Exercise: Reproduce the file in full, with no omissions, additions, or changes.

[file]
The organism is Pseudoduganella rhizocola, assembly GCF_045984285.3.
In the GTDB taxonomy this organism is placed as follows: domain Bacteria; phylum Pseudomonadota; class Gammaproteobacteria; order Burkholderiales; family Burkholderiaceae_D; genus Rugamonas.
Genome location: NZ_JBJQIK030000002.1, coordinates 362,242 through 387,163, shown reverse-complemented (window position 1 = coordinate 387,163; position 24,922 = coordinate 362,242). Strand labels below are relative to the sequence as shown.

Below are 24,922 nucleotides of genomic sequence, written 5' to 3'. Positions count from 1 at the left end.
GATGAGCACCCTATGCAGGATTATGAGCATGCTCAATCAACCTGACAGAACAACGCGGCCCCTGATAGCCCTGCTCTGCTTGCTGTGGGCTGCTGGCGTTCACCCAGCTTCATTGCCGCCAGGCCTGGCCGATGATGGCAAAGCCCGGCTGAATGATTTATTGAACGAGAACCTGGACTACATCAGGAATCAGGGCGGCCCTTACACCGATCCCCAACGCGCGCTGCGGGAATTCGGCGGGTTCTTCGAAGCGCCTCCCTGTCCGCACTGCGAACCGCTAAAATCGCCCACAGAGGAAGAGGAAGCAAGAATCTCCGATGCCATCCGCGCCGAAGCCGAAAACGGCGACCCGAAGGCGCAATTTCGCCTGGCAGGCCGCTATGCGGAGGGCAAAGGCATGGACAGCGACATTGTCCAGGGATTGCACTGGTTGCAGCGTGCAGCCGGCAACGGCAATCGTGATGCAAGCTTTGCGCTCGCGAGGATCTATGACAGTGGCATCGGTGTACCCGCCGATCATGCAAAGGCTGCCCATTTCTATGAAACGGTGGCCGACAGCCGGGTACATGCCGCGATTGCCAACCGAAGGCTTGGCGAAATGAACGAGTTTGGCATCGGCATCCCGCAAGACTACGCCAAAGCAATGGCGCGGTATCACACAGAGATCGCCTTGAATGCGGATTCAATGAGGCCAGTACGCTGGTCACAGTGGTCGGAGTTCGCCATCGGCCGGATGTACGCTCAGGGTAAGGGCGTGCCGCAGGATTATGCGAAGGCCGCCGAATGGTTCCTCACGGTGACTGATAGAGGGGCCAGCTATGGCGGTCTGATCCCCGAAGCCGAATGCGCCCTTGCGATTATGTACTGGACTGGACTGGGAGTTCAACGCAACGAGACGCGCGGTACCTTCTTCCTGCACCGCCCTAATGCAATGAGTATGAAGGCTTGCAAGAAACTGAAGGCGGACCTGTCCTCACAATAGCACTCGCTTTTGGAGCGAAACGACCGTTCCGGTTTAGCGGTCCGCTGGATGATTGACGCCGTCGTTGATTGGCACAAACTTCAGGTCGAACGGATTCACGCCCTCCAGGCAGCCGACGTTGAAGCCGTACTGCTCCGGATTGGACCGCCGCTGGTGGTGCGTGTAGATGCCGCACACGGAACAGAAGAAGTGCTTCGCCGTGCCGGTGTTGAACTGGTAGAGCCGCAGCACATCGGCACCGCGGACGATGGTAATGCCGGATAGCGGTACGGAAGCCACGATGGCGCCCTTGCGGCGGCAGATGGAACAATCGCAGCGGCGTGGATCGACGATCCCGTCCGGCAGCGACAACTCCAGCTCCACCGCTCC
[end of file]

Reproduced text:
The organism is Pseudoduganella rhizocola, assembly GCF_045984285.3.
In the GTDB taxonomy this organism is placed as follows: domain Bacteria; phylum Pseudomonadota; class Gammaproteobacteria; order Burkholderiales; family Burkholderiaceae_D; genus Rugamonas.
Genome location: NZ_JBJQIK030000002.1, coordinates 362,242 through 387,163, shown reverse-complemented (window position 1 = coordinate 387,163; position 24,922 = coordinate 362,242). Strand labels below are relative to the sequence as shown.

Below are 24,922 nucleotides of genomic sequence, written 5' to 3'. Positions count from 1 at the left end.
GATGAGCACCCTATGCAGGATTATGAGCATGCTCAATCAACCTGACAGAACAACGCGGCCCCTGATAGCCCTGCTCTGCTTGCTGTGGGCTGCTGGCGTTCACCCAGCTTCATTGCCGCCAGGCCTGGCCGATGATGGCAAAGCCCGGCTGAATGATTTATTGAACGAGAACCTGGACTACATCAGGAATCAGGGCGGCCCTTACACCGATCCCCAACGCGCGCTGCGGGAATTCGGCGGGTTCTTCGAAGCGCCTCCCTGTCCGCACTGCGAACCGCTAAAATCGCCCACAGAGGAAGAGGAAGCAAGAATCTCCGATGCCATCCGCGCCGAAGCCGAAAACGGCGACCCGAAGGCGCAATTTCGCCTGGCAGGCCGCTATGCGGAGGGCAAAGGCATGGACAGCGACATTGTCCAGGGATTGCACTGGTTGCAGCGTGCAGCCGGCAACGGCAATCGTGATGCAAGCTTTGCGCTCGCGAGGATCTATGACAGTGGCATCGGTGTACCCGCCGATCATGCAAAGGCTGCCCATTTCTATGAAACGGTGGCCGACAGCCGGGTACATGCCGCGATTGCCAACCGAAGGCTTGGCGAAATGAACGAGTTTGGCATCGGCATCCCGCAAGACTACGCCAAAGCAATGGCGCGGTATCACACAGAGATCGCCTTGAATGCGGATTCAATGAGGCCAGTACGCTGGTCACAGTGGTCGGAGTTCGCCATCGGCCGGATGTACGCTCAGGGTAAGGGCGTGCCGCAGGATTATGCGAAGGCCGCCGAATGGTTCCTCACGGTGACTGATAGAGGGGCCAGCTATGGCGGTCTGATCCCCGAAGCCGAATGCGCCCTTGCGATTATGTACTGGACTGGACTGGGAGTTCAACGCAACGAGACGCGCGGTACCTTCTTCCTGCACCGCCCTAATGCAATGAGTATGAAGGCTTGCAAGAAACTGAAGGCGGACCTGTCCTCACAATAGCACTCGCTTTTGGAGCGAAACGACCGTTCCGGTTTAGCGGTCCGCTGGATGATTGACGCCGTCGTTGATTGGCACAAACTTCAGGTCGAACGGATTCACGCCCTCCAGGCAGCCGACGTTGAAGCCGTACTGCTCCGGATTGGACCGCCGCTGGTGGTGCGTGTAGATGCCGCACACGGAACAGAAGAAGTGCTTCGCCGTGCCGGTGTTGAACTGGTAGAGCCGCAGCACATCGGCACCGCGGACGATGGTAATGCCGGATAGCGGTACGGAAGCCACGATGGCGCCCTTGCGGCGGCAGATGGAACAATCGCAGCGGCGTGGATCGACGATCCCGTCCGGCAGCGACAACTCCAGCTCCACCGCTCC